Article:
Dragic sought that “unique thing” in Miami, where Pat Riley has built a franchise that has been stable and consistently good over the past two decades, with only four non-playoff seasons during his reign with the organization.

“That’s why I didn’t hesitate to sign in free agency, because they are always on top,” Dragic told Yahoo. “They are always looking at that big picture to win a championship. I still remember that year with the Suns, when we made the [conference finals in 2010]. That was one of the best moments in my career and I want to feel that again, to be in the playoffs and to be a contender.”

*** (more…)

Why Suns have fallen on hard times


VIDEO: The Phoenix Suns shook up their coaching roster

By Ben Leibowitz, Special to NBA.com

The Phoenix Suns hit a new low point on Boxing Day (Dec. 26) by losing to the hapless Philadelphia 76ers, 111-104. It marked Phoenix’s fourth straight loss, and Philly’s second win of the season.

Adding injury to insult, point guard Eric Bledsoe suffered a meniscus tear in his left knee after eight minutes of action. He underwent successful surgery, and although initial reports indicated he’d be out approximately six weeks, the Suns officially announced Tuesday that Bledsoe will miss the remainder of the season.

Of course, Bledsoe’s injury is just the latest black mark on Phoenix’s laundry list of problems — issues that began to surface long before its star was felled to the sidelines. The frustrations prompted the organization’s front office to sever ties with assistant coaches Jerry Sichting and Mike Longabardi. Coach Jeff Hornacek, who led the team to an entirely unexpected 48-34 record in his first season, remains on the hot seat as his Suns are 13 games under .500 combined in the two seasons since.

So, what happened? How did the franchise go from Western Conference upstart to hitting rock bottom?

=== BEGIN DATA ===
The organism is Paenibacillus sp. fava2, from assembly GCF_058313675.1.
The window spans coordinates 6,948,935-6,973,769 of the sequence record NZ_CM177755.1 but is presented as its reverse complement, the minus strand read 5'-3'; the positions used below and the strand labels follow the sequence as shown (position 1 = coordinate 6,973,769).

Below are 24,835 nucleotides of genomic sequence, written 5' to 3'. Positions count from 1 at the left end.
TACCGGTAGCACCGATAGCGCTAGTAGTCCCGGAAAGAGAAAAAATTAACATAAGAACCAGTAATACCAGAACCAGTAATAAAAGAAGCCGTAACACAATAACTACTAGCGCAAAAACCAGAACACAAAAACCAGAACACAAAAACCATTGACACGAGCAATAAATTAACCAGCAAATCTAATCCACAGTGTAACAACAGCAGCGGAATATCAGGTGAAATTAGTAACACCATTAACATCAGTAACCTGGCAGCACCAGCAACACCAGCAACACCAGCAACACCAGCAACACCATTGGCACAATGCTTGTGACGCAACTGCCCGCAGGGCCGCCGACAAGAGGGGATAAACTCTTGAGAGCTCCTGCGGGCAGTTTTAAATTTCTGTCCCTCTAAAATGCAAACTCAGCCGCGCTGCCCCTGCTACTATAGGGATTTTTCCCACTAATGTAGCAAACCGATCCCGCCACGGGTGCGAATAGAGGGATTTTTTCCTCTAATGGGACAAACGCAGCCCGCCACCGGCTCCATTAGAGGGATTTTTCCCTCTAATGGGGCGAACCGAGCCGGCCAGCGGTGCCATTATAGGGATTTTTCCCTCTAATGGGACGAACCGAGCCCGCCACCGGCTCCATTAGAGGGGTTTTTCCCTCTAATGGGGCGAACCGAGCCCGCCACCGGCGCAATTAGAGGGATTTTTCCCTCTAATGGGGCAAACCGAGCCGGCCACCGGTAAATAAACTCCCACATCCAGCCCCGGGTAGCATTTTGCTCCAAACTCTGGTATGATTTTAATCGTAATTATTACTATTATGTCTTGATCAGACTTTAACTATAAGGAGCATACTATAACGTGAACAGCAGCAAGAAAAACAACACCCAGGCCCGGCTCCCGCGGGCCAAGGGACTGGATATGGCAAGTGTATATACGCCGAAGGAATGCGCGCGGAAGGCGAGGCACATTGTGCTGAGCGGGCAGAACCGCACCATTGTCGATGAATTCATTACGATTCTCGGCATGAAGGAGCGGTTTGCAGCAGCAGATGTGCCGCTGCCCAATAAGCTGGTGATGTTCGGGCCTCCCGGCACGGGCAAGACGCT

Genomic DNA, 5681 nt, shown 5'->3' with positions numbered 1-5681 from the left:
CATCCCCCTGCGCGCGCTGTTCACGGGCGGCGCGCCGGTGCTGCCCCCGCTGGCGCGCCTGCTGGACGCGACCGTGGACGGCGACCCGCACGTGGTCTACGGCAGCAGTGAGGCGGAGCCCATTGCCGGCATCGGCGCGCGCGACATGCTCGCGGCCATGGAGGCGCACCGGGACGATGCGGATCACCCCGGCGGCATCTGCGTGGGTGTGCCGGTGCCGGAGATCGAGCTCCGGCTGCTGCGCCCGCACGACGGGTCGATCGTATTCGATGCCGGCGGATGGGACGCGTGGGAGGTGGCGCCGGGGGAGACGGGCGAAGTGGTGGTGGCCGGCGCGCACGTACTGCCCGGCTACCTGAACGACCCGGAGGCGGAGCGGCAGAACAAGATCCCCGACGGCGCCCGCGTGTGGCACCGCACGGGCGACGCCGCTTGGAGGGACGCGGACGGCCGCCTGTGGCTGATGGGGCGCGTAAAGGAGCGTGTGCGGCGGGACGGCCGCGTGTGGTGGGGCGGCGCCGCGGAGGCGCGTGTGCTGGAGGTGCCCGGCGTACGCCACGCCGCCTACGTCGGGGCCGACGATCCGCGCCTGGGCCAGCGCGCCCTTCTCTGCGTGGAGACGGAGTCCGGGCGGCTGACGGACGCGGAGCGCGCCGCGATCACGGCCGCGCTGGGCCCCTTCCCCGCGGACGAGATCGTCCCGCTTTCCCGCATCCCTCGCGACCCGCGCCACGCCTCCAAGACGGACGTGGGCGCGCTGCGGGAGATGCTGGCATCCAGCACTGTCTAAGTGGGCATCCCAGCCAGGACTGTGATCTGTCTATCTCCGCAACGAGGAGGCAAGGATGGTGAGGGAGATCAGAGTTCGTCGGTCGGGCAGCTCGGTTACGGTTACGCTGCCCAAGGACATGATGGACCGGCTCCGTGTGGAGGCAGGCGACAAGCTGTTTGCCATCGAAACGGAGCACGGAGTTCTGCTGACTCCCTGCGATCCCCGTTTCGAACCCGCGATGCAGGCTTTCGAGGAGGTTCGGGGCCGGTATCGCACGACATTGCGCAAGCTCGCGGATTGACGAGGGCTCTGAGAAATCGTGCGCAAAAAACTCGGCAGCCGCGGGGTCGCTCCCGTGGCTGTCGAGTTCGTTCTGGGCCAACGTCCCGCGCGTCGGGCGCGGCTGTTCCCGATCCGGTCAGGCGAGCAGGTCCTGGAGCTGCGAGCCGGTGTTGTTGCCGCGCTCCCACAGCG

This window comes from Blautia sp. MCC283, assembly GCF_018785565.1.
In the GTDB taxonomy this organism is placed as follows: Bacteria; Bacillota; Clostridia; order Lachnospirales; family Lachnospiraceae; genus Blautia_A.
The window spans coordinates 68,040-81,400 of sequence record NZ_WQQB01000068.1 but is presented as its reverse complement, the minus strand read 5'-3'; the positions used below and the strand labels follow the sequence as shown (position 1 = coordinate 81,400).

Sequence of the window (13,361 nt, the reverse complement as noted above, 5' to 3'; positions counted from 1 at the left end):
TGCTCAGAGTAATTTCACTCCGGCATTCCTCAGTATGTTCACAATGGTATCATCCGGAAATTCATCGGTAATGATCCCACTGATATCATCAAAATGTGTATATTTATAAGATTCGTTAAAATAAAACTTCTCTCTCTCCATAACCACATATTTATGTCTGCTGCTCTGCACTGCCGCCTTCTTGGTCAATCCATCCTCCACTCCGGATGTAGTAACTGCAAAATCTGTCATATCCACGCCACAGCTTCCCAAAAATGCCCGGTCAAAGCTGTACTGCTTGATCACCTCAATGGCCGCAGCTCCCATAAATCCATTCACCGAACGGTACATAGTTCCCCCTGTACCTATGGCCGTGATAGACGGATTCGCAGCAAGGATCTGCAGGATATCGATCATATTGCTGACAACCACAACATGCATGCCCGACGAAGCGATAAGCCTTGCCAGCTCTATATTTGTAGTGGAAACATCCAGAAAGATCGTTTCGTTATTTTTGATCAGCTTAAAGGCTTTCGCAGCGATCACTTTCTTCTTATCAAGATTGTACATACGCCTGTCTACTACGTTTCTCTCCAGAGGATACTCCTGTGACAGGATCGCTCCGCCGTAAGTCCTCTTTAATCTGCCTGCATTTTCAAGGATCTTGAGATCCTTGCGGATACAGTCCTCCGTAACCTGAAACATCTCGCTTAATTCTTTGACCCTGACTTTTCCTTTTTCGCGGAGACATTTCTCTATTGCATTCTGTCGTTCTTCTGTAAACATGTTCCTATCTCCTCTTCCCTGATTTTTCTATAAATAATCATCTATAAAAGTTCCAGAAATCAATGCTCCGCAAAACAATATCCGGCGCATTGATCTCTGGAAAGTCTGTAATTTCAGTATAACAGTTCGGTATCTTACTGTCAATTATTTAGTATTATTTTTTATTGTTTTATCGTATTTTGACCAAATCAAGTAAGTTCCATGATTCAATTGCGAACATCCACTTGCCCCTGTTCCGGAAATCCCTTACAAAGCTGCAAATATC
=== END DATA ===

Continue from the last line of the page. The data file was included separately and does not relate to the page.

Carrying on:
The Markieff conundrum

While in pursuit of free-agent power forward LaMarcus Aldridge during the offseason – who was reportedly deciding between Phoenix and San Antonio – the Suns opted to trade Marcus Morris, Reggie Bullock and Danny Granger to the Detroit Pistons. The salary dump freed up cap space necessary to chase the former Texas Longhorn, but Aldridge ultimately decided to sign with the Spurs. That move prompted a tailspin in the desert. Up-and-coming power forward Markieff Morris was incensed at the organization for trading his twin brother, Marcus. He even tweeted that his basketball future would not include the colors purple and orange.

Morris eventually backtracked from the tone he struck throughout the summer on Suns media day, saying, “I want to be here,” per AZCentral’s Paul Coro.

With that, it seemed the Morris drama had ended, but he still needed to prove his worth on the court. Through the early stages of 2015-16, the former Kansas Jayhawk has failed miserably to do so.

Morris’ player efficiency rating has tanked all the way down to the single digits – a career-worst 9.2. That PER ranks Morris No. 280 out of 324 qualified players, one slot ahead of teammate P.J. Tucker (Phoenix’s starting small forward).